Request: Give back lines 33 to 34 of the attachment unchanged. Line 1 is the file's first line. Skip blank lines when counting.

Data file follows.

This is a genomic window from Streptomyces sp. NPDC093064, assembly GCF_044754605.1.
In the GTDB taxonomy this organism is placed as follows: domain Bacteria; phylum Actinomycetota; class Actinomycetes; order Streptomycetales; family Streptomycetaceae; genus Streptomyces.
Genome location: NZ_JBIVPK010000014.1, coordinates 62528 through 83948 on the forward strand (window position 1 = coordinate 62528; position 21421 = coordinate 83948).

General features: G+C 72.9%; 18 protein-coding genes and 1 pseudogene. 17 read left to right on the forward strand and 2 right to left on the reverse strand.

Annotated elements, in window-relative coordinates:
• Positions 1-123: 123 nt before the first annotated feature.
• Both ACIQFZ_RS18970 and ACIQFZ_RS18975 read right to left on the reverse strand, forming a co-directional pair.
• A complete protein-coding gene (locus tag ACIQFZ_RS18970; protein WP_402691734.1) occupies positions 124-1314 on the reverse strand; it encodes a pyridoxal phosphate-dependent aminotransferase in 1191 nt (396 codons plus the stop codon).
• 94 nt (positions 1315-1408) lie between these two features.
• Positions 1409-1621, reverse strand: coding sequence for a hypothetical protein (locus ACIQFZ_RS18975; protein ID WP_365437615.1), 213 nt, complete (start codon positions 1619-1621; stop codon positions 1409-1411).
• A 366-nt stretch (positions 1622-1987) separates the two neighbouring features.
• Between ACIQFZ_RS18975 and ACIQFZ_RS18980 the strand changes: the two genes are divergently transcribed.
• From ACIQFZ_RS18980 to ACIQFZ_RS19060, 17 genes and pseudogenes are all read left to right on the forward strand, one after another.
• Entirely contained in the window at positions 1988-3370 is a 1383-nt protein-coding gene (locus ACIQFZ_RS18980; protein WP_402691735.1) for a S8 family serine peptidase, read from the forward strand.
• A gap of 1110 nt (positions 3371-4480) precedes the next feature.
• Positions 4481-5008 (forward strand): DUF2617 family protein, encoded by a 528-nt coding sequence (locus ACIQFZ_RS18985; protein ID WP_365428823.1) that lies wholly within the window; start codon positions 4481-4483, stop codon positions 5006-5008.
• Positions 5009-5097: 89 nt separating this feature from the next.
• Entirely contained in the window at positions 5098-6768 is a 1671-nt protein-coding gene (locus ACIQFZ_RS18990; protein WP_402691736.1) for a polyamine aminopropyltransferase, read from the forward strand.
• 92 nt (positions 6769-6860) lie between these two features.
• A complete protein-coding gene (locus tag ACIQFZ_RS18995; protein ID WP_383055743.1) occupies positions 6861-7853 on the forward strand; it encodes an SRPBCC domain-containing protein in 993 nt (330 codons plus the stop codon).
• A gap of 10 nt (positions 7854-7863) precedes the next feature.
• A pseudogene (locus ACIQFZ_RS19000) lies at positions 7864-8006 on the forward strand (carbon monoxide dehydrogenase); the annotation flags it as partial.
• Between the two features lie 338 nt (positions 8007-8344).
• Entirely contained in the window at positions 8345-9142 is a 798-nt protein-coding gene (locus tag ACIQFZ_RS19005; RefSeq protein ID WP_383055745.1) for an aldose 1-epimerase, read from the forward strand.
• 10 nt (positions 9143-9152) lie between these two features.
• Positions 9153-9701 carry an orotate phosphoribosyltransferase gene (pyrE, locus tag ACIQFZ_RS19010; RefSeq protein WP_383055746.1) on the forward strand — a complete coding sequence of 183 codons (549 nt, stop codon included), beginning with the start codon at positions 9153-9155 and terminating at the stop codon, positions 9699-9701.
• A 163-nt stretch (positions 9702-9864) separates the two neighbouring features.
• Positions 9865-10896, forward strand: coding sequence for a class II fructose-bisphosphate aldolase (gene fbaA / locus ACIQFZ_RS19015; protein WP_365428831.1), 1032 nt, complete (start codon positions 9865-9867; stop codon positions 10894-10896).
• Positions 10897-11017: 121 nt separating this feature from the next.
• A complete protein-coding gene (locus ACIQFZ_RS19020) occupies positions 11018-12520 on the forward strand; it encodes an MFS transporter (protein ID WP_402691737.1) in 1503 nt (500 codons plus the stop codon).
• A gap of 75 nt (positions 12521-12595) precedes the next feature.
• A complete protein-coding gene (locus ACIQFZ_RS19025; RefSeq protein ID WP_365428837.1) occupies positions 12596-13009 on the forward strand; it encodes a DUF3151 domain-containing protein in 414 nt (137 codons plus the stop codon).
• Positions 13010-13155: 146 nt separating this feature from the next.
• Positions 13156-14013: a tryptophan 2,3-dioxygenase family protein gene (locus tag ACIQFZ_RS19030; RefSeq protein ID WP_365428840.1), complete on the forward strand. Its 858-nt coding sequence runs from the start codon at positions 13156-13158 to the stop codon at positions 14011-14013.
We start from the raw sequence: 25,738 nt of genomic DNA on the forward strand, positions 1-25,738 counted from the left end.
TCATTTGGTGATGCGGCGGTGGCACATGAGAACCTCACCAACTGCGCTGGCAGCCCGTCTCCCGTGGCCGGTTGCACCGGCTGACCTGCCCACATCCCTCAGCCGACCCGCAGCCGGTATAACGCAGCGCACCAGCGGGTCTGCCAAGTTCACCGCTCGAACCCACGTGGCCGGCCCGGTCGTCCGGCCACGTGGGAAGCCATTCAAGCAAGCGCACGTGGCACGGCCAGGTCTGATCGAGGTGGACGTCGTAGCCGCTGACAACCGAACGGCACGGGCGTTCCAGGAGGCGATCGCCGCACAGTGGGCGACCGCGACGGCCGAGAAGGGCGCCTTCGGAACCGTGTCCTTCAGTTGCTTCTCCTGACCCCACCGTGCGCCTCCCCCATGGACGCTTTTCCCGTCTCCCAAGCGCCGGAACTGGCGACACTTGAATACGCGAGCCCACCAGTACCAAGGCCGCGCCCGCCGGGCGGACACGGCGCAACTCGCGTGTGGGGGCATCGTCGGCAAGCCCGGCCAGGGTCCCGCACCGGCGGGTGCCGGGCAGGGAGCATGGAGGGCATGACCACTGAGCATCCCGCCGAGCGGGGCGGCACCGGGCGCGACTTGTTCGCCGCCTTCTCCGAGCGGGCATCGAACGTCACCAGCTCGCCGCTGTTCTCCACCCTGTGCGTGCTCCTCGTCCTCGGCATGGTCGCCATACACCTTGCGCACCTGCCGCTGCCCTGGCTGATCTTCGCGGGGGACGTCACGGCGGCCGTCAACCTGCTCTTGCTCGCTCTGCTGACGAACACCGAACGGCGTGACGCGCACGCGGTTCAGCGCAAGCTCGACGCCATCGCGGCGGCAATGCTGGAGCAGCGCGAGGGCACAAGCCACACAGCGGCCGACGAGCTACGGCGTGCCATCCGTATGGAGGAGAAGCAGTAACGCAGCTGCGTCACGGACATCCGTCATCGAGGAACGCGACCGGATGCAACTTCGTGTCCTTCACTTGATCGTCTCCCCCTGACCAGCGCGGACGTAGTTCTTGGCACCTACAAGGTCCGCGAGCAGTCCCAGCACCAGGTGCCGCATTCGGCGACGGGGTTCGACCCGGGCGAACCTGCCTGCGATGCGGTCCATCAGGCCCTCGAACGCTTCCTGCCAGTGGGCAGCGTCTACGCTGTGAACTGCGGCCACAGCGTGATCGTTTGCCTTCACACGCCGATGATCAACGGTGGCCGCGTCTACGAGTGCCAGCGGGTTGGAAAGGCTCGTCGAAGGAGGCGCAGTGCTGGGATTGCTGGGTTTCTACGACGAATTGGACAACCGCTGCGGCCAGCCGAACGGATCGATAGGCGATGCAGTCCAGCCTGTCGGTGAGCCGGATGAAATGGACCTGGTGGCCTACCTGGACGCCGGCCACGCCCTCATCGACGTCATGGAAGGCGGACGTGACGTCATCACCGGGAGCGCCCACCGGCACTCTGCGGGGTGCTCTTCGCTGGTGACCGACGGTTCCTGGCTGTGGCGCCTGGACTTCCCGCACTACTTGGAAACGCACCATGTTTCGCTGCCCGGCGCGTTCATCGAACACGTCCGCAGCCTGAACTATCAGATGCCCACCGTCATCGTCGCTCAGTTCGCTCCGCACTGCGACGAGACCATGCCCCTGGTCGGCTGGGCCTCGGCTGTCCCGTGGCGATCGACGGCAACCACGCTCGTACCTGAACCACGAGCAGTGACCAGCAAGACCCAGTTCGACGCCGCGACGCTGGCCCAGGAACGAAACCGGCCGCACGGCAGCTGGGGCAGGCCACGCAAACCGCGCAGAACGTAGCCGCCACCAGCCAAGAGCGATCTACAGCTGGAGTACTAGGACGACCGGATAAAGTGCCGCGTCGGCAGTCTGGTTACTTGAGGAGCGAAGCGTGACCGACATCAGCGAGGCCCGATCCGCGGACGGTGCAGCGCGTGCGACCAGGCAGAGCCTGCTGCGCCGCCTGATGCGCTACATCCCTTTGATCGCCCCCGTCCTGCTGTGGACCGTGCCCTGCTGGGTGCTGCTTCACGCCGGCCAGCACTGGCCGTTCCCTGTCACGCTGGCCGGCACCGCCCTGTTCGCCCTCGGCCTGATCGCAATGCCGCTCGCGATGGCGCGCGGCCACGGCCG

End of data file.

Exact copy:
• Positions 13010-13155: 146 nt separating this feature from the next.
• Positions 13156-14013: a tryptophan 2,3-dioxygenase family protein gene (locus tag ACIQFZ_RS19030; RefSeq protein ID WP_365428840.1), complete on the forward strand. Its 858-nt coding sequence runs from the start codon at positions 13156-13158 to the stop codon at positions 14011-14013.